The French VC firm Sofinnova has raised €330M to fund 30 life science and tech companies across Europe and the US.
The new fund is called Sofinnova Capital IV, and smashed its initial target of €230M. The fund also dwarfs its previous iteration, Sofinnova Capital III, which raised €120M in 1998. Previous investors that have pitched in once more include the US bank JP Morgan, and new investors include the US tech giant IBM.
With this new capital, Sofinnova aims to invest €8M-€12M in 30 different companies over several rounds of financing. The VC firm will split the fund evenly between companies in the life sciences and information technology sectors and will focus 50% of the fund on French companies, with 35% earmarked for other European biotechs. The final 15% of the fund will be invested in US companies.
When deciding on which companies it will fund, the VC firm will focus on those with good leadership teams. “Go for the moon, be ambitious, and always hire the best people,” Antoine Papiernik, Managing Partner at Sofinnova, told me. “There are bad technologies, but what kills deals is bad management.”
Sofinnova has already invested in six companies with funds from Sofinnova Capital IV. These include the French biotech Neuro 3D, which is developing treatments for disorders of the central nervous system, the German proteomics biotech Cellzome and the Swedish company Biolipox, which aims to treat respiratory diseases.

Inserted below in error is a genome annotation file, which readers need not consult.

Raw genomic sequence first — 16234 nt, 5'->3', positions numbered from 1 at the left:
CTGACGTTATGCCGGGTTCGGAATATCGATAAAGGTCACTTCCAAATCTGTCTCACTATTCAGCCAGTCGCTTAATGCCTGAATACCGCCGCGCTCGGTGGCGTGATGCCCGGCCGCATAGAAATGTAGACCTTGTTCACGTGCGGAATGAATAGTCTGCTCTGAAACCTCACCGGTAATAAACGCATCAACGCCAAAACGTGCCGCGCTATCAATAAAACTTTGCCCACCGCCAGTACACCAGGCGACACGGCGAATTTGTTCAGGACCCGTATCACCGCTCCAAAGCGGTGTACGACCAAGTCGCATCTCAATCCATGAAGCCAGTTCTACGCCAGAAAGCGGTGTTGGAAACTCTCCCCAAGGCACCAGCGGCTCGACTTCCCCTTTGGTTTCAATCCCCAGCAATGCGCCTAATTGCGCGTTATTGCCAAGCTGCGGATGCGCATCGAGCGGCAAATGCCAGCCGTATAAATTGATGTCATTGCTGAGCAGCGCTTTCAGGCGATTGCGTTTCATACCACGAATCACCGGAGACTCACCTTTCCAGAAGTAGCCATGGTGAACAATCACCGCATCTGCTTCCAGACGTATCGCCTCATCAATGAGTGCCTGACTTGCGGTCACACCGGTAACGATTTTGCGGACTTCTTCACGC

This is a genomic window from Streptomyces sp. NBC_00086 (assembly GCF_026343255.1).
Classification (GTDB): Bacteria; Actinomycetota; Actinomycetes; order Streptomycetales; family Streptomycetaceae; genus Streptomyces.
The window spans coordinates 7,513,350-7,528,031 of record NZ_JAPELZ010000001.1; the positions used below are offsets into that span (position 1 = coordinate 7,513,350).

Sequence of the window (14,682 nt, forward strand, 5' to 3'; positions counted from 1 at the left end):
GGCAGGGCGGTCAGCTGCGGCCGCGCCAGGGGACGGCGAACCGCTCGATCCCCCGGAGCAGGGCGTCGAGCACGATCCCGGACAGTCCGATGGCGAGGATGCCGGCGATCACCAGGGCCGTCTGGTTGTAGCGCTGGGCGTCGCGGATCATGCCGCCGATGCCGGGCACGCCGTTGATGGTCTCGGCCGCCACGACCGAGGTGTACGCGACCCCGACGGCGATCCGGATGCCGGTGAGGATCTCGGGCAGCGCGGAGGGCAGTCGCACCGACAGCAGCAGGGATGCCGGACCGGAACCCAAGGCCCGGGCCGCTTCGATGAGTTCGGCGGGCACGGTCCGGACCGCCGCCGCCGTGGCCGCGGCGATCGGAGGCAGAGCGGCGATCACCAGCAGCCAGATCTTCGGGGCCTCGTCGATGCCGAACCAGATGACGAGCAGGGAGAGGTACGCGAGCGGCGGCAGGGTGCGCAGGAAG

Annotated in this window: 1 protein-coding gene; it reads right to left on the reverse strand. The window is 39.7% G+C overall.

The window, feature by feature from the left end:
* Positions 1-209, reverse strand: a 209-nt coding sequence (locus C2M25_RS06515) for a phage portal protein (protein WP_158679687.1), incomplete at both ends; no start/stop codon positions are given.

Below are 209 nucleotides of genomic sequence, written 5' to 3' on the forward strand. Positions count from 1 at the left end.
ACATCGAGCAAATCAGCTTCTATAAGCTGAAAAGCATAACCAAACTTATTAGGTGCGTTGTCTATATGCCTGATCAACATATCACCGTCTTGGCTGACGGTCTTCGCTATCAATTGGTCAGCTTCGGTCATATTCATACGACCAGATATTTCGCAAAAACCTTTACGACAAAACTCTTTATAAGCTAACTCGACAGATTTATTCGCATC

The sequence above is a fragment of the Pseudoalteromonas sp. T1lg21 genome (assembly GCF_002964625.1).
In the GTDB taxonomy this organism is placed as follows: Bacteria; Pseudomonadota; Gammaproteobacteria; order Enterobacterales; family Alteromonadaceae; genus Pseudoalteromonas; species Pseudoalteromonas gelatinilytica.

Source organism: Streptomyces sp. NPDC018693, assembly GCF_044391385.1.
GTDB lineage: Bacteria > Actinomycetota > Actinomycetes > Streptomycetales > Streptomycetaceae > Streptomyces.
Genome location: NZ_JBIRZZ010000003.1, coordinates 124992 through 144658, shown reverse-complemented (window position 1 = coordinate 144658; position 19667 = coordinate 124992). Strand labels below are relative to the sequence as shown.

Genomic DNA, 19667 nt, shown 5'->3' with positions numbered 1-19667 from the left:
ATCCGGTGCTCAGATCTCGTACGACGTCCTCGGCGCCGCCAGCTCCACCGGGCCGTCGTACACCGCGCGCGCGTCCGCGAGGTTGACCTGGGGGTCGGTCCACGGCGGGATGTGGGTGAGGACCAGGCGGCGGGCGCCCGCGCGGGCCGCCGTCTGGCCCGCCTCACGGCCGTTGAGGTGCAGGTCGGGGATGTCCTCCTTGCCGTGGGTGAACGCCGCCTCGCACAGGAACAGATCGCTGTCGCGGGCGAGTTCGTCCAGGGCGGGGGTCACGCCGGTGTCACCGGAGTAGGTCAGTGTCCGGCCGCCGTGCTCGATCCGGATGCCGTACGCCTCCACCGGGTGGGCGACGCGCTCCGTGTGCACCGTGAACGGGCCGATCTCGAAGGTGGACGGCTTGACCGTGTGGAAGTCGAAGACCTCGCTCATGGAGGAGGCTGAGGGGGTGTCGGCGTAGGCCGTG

Sofinnova is one of the leading VC firms in Europe for life sciences. The firm has seen many exits since its founding in 1972. Some of the most notable exits include the French company Innate Pharma, which IPO’d on Nasdaq this morning, and the French gene therapy developer Gensight Biologics.
Sofinnova highlighted the success of the Capital IV fundraising while public markets around the world have been volatile. According to Papiernik, this success is because VC investment operates at a different time scale to public markets.
“The public market conditions are one thing, but venture has wind in its sails, and VC in healthcare in Europe is now finally coming of age,” he told me. “The tide is raising all boats, and as we have been sailing in this sea for a long time, we have the knowledge to find the right fishing spots.”
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